Third graders in Noele Mead’s classroom at McKay Creek Elementary recently worked on a project combining reading, writing, and a little bit of science. The students had to choose an animal to read about and research and then write about the animal.
On the wall outside Mead’s classroom are the resulting reports created by her students, with animals ranging from a koala to a Gila Monster to ocean creatures.
Third grader Gwen said she read and wrote about the Blue Marlin, one of the largest, fastest, and most recognizable fish in the world due to the long bill that grows from the front of its head. Gwen said she chose the marlin because her teacher said to pick an animal, probably nobody else would, so she searched in the fish category. Gwen discovered a Blue Marlin could weigh over 1,800 pounds and live in the Atlantic, Indian, and Pacific oceans.
A main part of the assignment was to research adaptations of the animal you chose. Andrew, a third grader, said, “An adaptation is one of their special body parts that helps them survive.”
The sharp, spear-like nose on the Blue Marlin is an adaptation that helps it catch its prey, and it’s also a very fast swimmer, Gwen said.
Andrew chose to report on the King Cobra since he likes snakes. He said he learned that the hood of the snake, an expansion of their neck skin, makes it look threatening, and the snake’s bite can kill an elephant. It lives in forests and deserts and eats rats, squirrels, and frogs. The King Cobra’s adaptation is its threatening hood, and one type of cobra can spit venom into a predator’s eyes.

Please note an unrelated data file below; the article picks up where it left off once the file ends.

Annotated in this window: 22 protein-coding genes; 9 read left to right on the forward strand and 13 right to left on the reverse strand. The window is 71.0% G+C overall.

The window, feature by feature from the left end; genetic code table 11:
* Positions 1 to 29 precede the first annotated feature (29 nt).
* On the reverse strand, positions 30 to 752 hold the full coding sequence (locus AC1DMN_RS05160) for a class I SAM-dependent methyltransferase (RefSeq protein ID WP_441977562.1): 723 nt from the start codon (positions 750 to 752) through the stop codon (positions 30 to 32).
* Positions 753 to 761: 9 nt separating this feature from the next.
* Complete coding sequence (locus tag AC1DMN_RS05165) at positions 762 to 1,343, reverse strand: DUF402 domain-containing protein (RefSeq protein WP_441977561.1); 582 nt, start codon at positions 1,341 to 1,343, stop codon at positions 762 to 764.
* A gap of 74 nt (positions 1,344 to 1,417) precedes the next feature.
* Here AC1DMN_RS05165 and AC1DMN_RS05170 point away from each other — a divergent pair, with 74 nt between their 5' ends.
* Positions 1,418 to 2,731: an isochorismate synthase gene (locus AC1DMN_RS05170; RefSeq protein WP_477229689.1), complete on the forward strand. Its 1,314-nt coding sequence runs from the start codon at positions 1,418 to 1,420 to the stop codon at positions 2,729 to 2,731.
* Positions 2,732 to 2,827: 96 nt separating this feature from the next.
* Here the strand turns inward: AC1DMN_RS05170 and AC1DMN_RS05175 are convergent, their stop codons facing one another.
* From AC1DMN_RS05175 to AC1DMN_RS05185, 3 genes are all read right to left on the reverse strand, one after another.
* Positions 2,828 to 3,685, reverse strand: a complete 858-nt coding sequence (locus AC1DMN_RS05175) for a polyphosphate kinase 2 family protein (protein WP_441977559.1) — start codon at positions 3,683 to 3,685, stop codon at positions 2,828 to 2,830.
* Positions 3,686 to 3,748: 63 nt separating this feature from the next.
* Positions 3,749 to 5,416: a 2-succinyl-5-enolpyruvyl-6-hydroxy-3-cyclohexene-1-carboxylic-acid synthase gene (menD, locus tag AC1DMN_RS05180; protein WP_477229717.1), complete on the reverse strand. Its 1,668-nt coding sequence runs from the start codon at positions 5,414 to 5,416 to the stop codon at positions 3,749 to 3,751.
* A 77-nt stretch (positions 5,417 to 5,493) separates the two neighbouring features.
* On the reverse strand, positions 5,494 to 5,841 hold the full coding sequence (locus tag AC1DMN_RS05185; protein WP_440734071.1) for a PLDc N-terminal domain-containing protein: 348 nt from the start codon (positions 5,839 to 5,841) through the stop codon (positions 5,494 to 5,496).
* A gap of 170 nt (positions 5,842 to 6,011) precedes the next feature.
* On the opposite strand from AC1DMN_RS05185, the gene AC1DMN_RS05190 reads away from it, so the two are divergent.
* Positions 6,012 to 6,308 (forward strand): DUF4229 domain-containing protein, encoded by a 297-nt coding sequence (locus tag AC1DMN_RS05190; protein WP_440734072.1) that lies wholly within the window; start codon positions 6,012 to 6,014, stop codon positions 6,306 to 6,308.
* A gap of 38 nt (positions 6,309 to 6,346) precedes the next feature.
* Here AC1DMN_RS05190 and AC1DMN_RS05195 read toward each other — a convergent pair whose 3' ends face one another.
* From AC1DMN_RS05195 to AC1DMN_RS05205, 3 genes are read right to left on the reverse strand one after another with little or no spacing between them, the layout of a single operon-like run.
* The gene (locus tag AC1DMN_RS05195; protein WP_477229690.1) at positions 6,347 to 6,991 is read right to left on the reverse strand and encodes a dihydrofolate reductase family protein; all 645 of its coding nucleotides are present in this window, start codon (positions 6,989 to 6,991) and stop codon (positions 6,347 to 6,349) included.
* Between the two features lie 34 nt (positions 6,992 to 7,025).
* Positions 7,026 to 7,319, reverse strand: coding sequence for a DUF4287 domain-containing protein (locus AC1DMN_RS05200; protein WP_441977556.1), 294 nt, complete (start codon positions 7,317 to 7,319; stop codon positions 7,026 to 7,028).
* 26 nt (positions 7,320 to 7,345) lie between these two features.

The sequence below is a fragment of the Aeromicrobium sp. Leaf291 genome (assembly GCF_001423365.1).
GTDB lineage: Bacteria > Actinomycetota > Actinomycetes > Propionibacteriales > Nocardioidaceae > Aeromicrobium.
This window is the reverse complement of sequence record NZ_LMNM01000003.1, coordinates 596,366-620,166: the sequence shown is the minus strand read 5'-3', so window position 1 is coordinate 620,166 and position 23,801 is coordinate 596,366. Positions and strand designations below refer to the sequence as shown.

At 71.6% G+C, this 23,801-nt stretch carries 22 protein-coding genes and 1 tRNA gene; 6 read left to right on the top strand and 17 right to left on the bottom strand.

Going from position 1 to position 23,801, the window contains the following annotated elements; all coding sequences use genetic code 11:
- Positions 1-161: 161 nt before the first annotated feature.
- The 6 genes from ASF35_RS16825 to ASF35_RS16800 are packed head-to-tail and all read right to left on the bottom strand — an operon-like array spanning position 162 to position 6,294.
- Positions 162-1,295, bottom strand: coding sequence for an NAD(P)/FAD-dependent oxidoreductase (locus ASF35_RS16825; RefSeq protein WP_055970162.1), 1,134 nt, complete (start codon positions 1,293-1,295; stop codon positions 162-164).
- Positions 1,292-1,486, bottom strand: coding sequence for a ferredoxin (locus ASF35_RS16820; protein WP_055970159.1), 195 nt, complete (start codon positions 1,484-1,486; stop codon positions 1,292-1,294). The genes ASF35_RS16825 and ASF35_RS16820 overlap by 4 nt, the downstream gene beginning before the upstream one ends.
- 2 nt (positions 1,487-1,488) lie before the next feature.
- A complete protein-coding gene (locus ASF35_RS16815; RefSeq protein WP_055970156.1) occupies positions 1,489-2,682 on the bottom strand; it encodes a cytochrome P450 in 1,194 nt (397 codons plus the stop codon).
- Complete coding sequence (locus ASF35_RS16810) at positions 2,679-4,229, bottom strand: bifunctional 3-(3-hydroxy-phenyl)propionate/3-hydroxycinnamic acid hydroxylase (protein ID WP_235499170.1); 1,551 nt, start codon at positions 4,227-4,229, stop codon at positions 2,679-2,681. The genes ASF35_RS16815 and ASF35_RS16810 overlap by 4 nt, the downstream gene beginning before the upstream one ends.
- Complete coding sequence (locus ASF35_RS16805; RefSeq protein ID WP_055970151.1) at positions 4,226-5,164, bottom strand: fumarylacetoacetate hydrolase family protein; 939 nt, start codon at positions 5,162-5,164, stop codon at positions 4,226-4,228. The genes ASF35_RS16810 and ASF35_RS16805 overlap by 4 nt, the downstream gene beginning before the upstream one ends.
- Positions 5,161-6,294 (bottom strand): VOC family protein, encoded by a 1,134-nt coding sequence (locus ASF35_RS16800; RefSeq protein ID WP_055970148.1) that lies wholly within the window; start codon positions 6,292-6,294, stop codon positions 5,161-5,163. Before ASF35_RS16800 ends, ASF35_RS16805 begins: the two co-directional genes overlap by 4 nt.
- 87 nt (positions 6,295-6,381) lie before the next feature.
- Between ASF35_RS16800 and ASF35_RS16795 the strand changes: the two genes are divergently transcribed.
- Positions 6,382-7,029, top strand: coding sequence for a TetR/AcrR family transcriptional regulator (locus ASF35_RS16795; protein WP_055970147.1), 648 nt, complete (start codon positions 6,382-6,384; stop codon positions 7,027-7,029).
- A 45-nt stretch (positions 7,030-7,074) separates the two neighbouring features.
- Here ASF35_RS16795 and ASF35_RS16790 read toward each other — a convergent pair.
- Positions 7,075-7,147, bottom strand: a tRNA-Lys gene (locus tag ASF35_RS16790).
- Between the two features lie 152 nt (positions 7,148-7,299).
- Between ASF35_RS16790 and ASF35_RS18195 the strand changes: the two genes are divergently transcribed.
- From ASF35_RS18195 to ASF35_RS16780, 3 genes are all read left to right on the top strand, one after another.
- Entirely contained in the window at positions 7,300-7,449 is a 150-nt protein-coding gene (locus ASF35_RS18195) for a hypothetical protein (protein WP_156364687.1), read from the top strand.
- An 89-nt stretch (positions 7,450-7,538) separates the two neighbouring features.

Both students explained that after reading about their animals, they completed pre-writes of their report, which their teacher reviewed and edited to be ready for publishing. Mead, their teacher, said the process of reading a variety of information, in addition to incorporating what they already know, helps them determine the most important items to include in the report. “This is a skill students need to develop that will help them be successful for future third grade lessons, but also as they progress through school,” Mead said.
In addition to their own animals, Andrew said he liked fellow student Noah’s report on the beaver, because he is a big Oregon State University Beavers fan and he also liked the Glass Frog. Gwen said she liked the report on the Gila Monster.
“In this project, I liked learning more about the Blue Marlin,” Gwen said. Would she want to see one in the ocean? Yes, she said, but “I would like to have a safe distance from it.”